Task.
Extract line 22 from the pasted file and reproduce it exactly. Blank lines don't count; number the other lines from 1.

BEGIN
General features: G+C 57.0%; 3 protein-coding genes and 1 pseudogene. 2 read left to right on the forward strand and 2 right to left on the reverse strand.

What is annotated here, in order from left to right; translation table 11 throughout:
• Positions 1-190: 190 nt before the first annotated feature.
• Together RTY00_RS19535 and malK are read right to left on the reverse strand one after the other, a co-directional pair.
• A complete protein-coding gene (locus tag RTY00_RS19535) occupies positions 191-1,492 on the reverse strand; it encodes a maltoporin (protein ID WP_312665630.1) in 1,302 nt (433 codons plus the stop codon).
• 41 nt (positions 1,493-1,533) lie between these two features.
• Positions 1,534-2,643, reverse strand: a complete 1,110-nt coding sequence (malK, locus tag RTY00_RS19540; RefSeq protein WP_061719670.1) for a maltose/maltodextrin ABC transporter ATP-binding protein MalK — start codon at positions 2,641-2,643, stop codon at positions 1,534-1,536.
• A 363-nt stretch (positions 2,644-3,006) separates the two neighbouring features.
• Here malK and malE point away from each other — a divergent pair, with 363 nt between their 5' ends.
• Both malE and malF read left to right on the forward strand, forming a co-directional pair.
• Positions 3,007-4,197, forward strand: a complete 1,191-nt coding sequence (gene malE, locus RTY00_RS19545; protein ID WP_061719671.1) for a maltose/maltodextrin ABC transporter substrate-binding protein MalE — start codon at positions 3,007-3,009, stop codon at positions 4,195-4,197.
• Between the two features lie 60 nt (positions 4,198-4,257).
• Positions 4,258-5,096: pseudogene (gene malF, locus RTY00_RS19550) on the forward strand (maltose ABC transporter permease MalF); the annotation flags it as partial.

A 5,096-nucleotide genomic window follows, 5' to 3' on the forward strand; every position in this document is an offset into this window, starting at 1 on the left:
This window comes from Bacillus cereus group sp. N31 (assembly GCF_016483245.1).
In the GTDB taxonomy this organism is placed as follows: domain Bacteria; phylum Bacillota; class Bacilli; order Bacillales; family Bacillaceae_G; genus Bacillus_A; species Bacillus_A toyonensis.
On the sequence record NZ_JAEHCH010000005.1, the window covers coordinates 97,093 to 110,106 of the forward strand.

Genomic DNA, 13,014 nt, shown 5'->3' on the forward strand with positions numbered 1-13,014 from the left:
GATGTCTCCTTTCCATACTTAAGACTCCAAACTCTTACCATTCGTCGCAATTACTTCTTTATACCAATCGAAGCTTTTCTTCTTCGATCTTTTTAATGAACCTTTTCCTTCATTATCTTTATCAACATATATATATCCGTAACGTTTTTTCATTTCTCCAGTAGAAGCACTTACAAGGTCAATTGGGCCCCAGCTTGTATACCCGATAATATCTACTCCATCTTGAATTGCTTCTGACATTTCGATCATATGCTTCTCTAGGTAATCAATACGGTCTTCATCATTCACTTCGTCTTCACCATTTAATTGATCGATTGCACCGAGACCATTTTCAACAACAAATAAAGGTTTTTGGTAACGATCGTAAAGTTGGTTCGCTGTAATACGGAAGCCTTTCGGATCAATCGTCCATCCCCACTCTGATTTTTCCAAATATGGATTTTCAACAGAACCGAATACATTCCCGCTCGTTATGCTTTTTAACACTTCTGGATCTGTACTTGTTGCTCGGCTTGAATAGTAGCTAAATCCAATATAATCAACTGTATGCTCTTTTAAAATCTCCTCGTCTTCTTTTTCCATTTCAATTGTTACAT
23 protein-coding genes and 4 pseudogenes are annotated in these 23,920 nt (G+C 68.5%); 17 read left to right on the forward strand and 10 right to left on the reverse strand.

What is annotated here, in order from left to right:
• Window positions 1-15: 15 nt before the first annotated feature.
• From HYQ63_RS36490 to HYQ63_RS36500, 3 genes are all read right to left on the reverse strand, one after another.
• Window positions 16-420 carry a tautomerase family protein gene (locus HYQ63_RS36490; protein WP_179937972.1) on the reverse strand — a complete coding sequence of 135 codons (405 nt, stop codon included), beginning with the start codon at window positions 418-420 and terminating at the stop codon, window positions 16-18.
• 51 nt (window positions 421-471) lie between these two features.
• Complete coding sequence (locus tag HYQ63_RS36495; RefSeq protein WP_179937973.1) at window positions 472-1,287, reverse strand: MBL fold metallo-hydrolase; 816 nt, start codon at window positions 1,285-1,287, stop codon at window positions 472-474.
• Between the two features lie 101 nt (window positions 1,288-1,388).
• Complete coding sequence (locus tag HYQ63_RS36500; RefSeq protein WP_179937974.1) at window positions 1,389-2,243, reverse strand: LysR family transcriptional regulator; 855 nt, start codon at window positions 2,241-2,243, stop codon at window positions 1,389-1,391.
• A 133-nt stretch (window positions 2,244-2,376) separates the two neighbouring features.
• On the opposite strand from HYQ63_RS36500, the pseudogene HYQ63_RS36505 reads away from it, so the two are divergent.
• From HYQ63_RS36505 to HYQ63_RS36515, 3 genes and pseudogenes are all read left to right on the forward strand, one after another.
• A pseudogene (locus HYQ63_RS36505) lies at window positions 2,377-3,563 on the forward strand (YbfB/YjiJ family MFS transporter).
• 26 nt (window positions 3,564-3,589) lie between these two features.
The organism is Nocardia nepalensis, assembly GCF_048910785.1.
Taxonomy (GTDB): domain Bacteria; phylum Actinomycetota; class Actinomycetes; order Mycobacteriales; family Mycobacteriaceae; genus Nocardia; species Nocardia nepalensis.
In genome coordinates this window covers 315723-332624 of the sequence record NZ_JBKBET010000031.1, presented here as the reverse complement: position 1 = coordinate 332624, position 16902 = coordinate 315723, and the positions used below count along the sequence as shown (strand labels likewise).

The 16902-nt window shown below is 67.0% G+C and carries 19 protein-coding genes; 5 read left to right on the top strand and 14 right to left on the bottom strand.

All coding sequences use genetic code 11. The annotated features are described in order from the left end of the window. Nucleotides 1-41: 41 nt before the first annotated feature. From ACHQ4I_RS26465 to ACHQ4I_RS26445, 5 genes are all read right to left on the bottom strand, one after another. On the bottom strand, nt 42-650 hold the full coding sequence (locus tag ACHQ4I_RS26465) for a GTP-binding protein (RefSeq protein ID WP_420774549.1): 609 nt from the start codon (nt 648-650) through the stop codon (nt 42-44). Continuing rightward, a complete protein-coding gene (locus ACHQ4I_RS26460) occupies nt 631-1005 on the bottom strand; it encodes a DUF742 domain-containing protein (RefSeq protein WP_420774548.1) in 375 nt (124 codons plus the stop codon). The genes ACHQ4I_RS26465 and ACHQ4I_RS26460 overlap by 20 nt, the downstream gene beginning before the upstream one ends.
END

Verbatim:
• Window positions 1-15: 15 nt before the first annotated feature.